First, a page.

At a time when “re-wilding” and “bio-diversity” are the key themes of environmentalists and the public alike, Fingal Co. Council went completely off-script with the shearing of the Howth tramlines walkway, that connects Howth summit to the village.
A refuge for visitors and locals, this natural habitat is a feast for the senses and more importantly has been home to hedge sparrows, field mice, wrens, robins, meadow pipits, pine martens and shrews, the last of which are endangered.
However, Fingal’s recent handywork to maintain the walkway, saw it commission a local contractor to cut back the growth on either side of the pathway, with the result that the area has been denuded of much of what has made it a reserve for nature.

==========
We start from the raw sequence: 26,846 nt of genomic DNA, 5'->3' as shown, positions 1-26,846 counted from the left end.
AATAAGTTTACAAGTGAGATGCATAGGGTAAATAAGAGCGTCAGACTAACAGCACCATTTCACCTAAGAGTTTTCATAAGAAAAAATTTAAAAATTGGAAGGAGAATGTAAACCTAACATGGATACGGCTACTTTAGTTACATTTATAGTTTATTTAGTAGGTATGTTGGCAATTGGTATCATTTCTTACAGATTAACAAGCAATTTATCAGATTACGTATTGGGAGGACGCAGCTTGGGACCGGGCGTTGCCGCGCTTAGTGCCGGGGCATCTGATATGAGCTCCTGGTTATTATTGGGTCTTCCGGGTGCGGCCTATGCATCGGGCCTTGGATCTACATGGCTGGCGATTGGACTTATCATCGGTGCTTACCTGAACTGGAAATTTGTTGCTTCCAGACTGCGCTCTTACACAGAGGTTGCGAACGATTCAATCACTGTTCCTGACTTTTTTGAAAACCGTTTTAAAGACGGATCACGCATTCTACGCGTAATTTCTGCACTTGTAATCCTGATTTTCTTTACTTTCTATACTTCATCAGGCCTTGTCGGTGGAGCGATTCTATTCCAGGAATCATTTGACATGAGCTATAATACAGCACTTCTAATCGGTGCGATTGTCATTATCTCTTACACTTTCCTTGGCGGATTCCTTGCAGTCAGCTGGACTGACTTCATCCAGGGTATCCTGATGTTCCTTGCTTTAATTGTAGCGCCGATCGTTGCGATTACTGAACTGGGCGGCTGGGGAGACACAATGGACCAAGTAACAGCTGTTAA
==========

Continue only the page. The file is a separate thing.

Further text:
Nicole Dunne, who runs the Howth Foraging walking tours, said the works were devastatingly excessive, especially given that now is nesting season. “There was absolutely no need for this big tractor to come along and literally annihilate everything.”
According to Fingal, it inspected the area on foot of complaints from the public and “found that the sides of the tramway path were encroaching and briars were visibly hanging at head height.”
The council told the contractor to trim back the encroaching vegetation to make the walkway safe for pedestrian use and cutting 600m of the 1.3km trail in the process.
No one doubts the excellent work that Fingal does in maintaining facilities and keeping the area clean but it is hoped that the council will also learn from their mistakes and show greater sensitivity for a natural environment so dear to locals, visitors and Mother Nature.
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